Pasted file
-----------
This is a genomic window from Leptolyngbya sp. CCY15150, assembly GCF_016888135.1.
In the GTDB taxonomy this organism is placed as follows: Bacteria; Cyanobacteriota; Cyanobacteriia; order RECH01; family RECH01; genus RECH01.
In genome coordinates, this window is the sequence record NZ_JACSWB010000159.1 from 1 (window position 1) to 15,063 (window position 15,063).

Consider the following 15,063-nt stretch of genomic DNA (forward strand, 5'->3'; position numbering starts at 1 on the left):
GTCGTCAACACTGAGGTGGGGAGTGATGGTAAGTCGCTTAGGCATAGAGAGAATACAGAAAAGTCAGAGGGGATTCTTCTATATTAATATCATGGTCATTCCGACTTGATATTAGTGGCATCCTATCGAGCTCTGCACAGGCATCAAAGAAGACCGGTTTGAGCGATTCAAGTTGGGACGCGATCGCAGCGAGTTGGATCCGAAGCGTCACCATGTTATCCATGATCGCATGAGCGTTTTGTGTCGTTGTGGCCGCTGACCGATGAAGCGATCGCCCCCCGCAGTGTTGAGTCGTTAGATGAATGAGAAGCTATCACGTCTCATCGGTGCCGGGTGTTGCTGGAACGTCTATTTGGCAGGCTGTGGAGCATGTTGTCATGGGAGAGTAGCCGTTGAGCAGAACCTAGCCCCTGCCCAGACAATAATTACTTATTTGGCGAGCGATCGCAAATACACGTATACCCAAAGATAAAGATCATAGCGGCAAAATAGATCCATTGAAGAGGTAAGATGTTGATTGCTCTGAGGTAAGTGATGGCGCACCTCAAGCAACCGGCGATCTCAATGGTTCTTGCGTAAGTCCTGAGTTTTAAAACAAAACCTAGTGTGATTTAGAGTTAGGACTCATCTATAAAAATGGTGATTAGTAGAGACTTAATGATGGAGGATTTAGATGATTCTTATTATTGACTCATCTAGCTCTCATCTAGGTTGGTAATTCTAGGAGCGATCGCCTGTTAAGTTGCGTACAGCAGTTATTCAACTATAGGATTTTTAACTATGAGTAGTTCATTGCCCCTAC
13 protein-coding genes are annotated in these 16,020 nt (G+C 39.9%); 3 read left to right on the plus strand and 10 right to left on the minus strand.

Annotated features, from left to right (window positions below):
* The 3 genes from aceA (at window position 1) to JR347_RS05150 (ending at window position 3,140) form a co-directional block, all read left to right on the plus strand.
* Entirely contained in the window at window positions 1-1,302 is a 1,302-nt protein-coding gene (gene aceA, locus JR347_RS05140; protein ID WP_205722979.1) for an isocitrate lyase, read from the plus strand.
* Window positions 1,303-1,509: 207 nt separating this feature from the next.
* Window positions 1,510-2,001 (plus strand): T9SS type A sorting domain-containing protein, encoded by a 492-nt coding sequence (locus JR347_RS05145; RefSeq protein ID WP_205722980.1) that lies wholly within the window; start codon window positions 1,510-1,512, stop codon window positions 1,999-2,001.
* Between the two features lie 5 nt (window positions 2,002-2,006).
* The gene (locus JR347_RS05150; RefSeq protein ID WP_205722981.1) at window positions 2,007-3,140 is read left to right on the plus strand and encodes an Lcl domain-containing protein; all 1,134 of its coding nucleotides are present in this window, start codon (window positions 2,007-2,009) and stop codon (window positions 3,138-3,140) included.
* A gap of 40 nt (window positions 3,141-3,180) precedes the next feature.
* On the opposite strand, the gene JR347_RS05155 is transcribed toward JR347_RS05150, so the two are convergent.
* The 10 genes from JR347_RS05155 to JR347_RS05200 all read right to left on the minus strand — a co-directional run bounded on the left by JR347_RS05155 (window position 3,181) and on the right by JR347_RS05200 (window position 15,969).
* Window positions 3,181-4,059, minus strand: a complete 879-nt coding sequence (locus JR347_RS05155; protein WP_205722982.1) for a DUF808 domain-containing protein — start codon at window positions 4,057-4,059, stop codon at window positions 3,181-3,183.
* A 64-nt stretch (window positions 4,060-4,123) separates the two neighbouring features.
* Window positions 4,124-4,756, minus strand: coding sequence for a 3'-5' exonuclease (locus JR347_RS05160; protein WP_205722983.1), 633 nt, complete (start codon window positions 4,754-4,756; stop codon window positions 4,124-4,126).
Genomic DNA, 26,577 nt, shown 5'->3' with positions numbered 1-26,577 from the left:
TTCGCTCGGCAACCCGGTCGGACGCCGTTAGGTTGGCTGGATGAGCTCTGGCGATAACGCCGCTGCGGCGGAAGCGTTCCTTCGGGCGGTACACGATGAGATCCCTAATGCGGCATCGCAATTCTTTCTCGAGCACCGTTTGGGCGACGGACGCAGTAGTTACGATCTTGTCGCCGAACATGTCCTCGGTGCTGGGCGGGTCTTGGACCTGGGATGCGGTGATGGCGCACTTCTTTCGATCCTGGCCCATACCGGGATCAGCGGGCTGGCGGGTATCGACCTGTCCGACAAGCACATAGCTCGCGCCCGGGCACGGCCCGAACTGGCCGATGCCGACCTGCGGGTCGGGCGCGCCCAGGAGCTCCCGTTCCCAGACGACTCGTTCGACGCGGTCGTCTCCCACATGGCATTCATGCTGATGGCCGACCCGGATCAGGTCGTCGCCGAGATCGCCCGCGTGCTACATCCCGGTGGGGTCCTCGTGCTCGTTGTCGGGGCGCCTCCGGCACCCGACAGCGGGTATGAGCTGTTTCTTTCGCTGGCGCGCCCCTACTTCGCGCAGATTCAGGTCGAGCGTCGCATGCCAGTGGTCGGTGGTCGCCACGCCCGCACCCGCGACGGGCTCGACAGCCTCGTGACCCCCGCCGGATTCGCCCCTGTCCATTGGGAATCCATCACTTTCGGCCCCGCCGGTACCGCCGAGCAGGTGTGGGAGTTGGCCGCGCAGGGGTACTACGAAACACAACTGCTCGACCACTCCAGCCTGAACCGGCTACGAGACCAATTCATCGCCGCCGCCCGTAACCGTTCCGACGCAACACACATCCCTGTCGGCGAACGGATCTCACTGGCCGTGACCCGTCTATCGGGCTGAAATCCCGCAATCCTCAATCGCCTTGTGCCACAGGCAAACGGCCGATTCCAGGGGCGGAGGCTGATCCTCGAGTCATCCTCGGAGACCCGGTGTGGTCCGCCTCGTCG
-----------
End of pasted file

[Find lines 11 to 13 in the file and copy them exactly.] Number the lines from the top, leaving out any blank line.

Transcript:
* Window positions 1,510-2,001 (plus strand): T9SS type A sorting domain-containing protein, encoded by a 492-nt coding sequence (locus JR347_RS05145; RefSeq protein ID WP_205722980.1) that lies wholly within the window; start codon window positions 1,510-1,512, stop codon window positions 1,999-2,001.
* Between the two features lie 5 nt (window positions 2,002-2,006).
* The gene (locus JR347_RS05150; RefSeq protein ID WP_205722981.1) at window positions 2,007-3,140 is read left to right on the plus strand and encodes an Lcl domain-containing protein; all 1,134 of its coding nucleotides are present in this window, start codon (window positions 2,007-2,009) and stop codon (window positions 3,138-3,140) included.